Formula 1 Racing

Why F1’s 2023 tyres are requiring drivers to change their management style · RaceFans

Pirelli tyres, Bahrain International Circuit, 2023

This season, teams will face rule changes, aerodynamic testing restrictions and cost cap limitations, but possibly the most crucial factor they must deal with this year is the latest tyre compounds from Pirelli.

The merits of F1’s exclusive tyre supplier has been a near-constant talking point since it first became Formula 1’s sole provider back in 2011, and it works hand-in-hand with the organisers of the world championship in setting targets for what impact on the racing each compound of tyre will have.

Last season saw the long-awaited introduction of 18-inch wheels into Formula 1. For 2023, following complaints about the degradation of front tyres last season, there is a stiffer and stronger build for the front tyres in all of the slick compounds.

The C1, which was the hardest compound in 2022, has now been made softer and closer to the C2 while the old version of the tyre effectively continues to exist as a new C0 compound. Pressures at the front and rear have also been lowered by two and 2.5 psi respectively.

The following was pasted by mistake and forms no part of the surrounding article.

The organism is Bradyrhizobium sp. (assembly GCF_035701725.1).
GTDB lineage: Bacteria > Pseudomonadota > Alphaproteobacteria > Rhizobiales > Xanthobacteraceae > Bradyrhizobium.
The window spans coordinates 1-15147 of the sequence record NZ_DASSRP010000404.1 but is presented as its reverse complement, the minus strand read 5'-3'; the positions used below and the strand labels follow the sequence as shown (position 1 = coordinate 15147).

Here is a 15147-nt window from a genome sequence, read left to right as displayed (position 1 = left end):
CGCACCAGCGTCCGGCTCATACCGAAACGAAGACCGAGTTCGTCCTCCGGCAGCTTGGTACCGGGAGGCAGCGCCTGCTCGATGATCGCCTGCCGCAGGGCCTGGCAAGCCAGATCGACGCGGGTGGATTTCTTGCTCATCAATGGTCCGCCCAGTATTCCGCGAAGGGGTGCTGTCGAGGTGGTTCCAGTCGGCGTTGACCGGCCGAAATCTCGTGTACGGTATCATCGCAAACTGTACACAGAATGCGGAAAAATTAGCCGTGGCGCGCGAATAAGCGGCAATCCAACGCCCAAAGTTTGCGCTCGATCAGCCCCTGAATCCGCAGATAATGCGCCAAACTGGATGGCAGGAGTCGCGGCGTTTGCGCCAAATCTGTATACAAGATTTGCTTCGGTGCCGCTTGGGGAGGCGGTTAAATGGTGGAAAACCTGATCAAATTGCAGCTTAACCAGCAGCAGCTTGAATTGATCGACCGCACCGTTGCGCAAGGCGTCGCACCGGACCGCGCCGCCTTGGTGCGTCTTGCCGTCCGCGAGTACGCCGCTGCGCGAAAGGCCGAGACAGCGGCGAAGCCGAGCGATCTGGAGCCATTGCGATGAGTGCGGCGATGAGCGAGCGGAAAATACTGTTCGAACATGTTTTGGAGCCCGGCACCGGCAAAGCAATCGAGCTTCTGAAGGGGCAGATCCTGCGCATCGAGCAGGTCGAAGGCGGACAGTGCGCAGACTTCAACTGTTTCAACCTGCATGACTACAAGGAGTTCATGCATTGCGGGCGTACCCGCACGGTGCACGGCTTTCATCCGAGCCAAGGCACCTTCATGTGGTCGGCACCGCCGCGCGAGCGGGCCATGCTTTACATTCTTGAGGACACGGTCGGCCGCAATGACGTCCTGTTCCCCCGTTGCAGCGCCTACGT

Pirelli brought the C1, C2 and C3 to the season-opening Bahrain Grand Prix, with the latter two also being used in the next two race weekends, starting today in Saudi Arabia. But after just one race, on a track known for its highly abrasive surface and for being far more rear-limited compared to the high-speed tracks that are next on the schedule, what was the initial assessment from drivers about how tyre management has changed on the 2023-spec rubber?

“I think the rear has taken a step in a worse direction,” offered Red Bull’s Sergio Perez.

“But I think at the end of the day it’s good, because I think last year’s tyres were really terrible. and the front was just degrading while the rear was staying fairly consistent and it was just getting worse and worse. So at least they have a more manageable platform, the tyres, where you have a place as a driver, you can do something.

“Whereas last year it was just the front going to die, because it was a very weak tyre. Now I think both tyres are more together. Probably the rear is still a bit on the strong side, but generally isn’t going to push as much as the front, I feel.”

Perez is renowned for his tyre management prowess, but admits he “couldn’t do anything” with that skill set on the 2022 compounds due to the speed at which the front tyres degraded. Now there’s a more consistent loss of grip between the front and rear, he thinks “it will help everyone to have a more…

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